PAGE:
"... how can it be that when we come alive we are not just the legend, but we know what we are as well? Is that unusual?"Avilion, Robert Holdstock's last published novel, returns to characters introduced in 1984's Mythago Wood. At the end of Mythago Wood, Steven Huxley waited at the place called Imarn Uklyss, 'where the girl came out of the fire', for the mythago Guiwenneth, his lost love. Avilion, 'a tale of blood and the green', is the story of their children Jack and Yssobel: half-human (the red), half-mythago (the green), both seeking something that is lost. For Jack it's the world of his father, the house (Oak Lodge) swallowed up by Ryhope Wood, the ghost of his grandfather George whom he believes sent Yssobel on her quest. Yssobel has ridden inwards, seeking her lost mother, her murderous uncle Christian, and Avilion itself, the heart of the mythic forest.
"No. Not unusual at all. I live in a Roman villa, surrounded by caves, fortresses, other places, and the mythagoes that inhabit them believe they're in the real world." (p. 62)
Jack finds Oak Lodge, and watches as the wood 'spits it out', receding until the house -- which only the very old believe in -- stands once more outside the wood. He meets two lads fishing, one of whom won't tell his name. He meets Julie, who is terrified by and drawn to the wood in equal measure. He summons the ghost -- the mythago -- of his grandfather, and leans over the ghost's shoulder to read as he writes. And he meets the vicar of Shadoxhurst, Caylen Reeve, who knows more about 'wood-haunters' than might be expected.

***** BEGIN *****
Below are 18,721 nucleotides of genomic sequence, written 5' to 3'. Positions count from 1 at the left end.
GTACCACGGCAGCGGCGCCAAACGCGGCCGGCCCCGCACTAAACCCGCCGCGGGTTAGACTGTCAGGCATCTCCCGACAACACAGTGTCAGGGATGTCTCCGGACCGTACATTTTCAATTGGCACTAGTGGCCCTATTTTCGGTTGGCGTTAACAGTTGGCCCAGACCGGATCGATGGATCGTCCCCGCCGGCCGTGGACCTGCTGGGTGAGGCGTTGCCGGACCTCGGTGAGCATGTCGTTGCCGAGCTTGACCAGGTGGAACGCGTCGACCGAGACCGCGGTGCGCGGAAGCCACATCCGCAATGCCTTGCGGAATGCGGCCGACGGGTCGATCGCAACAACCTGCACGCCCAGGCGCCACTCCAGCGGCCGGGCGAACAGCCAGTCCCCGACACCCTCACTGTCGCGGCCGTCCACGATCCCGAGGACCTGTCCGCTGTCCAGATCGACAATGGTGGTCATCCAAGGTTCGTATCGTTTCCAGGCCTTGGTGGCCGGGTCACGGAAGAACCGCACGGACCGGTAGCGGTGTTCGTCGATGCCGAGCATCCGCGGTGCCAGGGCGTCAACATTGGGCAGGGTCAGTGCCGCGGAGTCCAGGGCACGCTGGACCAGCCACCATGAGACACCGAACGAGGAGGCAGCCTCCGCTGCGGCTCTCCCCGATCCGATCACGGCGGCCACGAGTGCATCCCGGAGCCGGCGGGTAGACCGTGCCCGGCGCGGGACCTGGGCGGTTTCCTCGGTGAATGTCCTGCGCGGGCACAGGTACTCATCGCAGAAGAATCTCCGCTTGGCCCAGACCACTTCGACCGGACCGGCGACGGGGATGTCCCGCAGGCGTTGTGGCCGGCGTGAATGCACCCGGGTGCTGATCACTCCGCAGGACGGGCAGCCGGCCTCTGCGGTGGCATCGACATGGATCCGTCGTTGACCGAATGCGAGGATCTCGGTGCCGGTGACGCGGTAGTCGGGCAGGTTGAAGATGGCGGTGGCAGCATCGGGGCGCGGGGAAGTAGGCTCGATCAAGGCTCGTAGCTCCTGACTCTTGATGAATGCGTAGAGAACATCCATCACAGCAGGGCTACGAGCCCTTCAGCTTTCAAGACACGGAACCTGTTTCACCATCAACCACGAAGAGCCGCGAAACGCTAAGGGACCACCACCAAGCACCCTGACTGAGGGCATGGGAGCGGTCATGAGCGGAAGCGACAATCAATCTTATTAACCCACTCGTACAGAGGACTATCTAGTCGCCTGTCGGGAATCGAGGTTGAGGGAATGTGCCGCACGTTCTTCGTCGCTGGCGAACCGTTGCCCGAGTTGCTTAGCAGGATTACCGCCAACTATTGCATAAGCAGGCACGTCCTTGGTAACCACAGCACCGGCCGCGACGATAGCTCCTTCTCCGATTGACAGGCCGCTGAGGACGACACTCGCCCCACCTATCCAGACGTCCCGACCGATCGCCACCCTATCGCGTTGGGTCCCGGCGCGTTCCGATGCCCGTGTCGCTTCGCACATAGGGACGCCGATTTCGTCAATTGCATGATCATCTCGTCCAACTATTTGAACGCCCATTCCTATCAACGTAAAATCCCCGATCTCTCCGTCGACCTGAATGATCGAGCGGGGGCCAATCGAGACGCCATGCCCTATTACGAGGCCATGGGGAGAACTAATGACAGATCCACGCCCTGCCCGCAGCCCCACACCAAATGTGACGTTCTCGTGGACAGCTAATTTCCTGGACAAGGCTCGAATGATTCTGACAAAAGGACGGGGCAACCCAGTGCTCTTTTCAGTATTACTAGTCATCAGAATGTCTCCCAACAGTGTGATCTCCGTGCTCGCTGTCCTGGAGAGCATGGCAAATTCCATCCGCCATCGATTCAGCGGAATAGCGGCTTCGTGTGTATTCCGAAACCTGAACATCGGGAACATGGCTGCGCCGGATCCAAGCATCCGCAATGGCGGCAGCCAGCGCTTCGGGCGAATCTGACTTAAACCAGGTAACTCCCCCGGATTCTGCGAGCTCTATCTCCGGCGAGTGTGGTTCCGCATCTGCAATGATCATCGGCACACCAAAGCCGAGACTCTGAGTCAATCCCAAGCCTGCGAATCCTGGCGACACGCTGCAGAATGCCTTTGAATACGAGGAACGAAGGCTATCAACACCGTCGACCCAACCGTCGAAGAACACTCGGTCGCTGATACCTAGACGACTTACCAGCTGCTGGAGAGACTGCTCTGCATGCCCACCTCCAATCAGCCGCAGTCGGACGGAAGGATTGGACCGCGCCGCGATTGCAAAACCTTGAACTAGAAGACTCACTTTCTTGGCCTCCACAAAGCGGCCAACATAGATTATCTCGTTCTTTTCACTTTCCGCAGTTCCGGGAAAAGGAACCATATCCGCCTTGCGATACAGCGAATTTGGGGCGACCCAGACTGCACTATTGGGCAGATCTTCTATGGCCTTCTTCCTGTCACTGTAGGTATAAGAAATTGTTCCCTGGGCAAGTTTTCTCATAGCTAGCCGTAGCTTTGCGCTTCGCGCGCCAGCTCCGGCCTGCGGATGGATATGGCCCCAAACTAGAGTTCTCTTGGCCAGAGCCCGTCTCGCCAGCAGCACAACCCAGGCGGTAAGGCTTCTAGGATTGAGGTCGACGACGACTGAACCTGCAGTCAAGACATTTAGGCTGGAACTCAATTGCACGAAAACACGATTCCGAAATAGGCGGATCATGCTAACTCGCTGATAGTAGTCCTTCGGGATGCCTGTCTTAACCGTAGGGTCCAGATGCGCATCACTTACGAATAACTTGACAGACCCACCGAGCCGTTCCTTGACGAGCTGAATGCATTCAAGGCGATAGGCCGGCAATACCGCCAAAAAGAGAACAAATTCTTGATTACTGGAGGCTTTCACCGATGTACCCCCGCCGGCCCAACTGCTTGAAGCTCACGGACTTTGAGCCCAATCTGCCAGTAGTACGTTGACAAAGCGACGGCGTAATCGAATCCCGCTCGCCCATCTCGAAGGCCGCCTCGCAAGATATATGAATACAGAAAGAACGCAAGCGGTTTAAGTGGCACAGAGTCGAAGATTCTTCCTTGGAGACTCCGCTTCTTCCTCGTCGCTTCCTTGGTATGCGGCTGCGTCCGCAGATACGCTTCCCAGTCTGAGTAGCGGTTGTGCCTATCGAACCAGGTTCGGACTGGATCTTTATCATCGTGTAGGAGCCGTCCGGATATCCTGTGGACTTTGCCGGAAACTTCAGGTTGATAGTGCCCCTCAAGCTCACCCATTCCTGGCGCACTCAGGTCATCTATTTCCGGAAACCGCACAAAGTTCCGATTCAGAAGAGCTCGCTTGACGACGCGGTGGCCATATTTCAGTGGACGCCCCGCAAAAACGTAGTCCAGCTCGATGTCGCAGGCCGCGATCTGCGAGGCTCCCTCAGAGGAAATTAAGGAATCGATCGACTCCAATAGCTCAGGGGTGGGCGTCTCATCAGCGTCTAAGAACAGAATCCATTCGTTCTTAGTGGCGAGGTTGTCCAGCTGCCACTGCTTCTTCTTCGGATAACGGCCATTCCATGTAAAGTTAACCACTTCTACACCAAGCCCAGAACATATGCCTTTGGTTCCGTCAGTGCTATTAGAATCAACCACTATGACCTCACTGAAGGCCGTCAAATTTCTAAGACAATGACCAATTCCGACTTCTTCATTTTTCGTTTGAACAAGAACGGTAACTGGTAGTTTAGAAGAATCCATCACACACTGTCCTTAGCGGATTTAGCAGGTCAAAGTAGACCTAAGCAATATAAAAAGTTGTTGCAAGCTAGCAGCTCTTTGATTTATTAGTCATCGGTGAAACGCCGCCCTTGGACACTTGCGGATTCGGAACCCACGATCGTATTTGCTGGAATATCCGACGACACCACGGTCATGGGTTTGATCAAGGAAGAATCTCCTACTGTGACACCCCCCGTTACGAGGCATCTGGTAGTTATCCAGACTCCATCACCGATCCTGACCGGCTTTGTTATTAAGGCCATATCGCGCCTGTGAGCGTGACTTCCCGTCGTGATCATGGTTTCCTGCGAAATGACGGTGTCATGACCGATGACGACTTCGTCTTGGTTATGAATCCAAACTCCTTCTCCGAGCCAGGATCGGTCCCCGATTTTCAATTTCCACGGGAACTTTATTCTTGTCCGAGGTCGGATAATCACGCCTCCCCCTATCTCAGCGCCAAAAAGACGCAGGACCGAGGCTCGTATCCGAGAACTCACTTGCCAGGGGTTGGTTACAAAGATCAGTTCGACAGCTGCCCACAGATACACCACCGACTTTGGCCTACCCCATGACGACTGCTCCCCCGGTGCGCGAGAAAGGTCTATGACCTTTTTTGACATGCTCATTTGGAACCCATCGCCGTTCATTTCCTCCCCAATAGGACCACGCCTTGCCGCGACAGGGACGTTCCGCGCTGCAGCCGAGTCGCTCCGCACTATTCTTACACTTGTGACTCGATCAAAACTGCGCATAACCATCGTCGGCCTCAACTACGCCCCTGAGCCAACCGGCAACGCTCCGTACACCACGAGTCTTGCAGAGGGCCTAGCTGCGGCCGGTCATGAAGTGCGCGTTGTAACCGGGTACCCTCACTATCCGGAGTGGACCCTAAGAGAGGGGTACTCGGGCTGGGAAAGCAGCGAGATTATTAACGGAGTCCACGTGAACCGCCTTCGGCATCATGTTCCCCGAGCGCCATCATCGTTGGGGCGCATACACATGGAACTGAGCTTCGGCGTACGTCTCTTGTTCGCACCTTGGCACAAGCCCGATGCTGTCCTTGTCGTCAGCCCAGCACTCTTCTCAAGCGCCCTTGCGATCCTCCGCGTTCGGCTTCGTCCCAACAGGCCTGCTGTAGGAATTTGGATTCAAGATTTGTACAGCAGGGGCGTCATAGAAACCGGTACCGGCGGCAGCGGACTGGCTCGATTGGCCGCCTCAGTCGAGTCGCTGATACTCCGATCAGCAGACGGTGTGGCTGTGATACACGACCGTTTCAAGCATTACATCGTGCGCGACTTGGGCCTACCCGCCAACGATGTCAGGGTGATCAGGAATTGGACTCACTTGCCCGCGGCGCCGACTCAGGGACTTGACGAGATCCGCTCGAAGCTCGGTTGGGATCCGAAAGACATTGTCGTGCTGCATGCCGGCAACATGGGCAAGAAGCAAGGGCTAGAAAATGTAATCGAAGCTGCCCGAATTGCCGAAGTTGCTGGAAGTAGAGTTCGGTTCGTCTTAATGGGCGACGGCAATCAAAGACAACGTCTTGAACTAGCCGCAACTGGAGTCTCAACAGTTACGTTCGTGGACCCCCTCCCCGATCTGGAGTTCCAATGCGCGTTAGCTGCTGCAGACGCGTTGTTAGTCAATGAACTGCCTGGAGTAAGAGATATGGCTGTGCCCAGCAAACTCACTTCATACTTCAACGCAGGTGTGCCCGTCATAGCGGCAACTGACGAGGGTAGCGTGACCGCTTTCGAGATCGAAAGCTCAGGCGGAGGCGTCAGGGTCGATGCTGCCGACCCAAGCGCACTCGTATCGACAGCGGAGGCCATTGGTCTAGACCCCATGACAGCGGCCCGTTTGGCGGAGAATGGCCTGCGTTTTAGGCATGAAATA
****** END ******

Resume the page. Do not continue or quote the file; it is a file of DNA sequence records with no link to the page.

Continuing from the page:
Jack's journey is tangled with an elven raid; Yssobel's becomes entwined with the Morte d'Arthur and with a young Odysseus, unwilling to accept his fate. Fate and story are two sides of the same coin (or mirror, or polished shield) and as Yssobel journeys deeper into the wood, the constraints of story are more evident.
And in stories, much is possible. Deaths can be stolen and repaid; names confer power; memory is the only immortality; time is fluid, but fate is not. "In this world we don't follow our dreams: dreams are the paths we take."
Like Lavondyss (possibly my favourite of the 'Mythago' sequence), this is a wintry book: out in the world of Shadoxhurst it may be (rainy, British) summer, but within the wood the snow lies deep and crusted. And yet, at the heart of the wood lies Avilion, lies Lavondyss, where men's spirits are no longer tied to the seasons. Perhaps Avilion is about breaking the cycle, escaping fate and myth and story.
Avilion has a feeling of resolution to it, not least in terms of family dynamics. The savage father/son conflicts of Mythago Wood are countered by the affection between Steven and Jack; siblings aren't fated to lose one another. (The mother, however, is still absent.) There's also a strong sense of homecoming; of making a home, of finding a home, of realising that a particular place is not just a gateway or a staging-post, but a home: a place of beginnings and endings.
I wish there could be more Mythago books: but Avilion -- which I found a much more satisfactory read than some of the cycle -- is a good place to end in.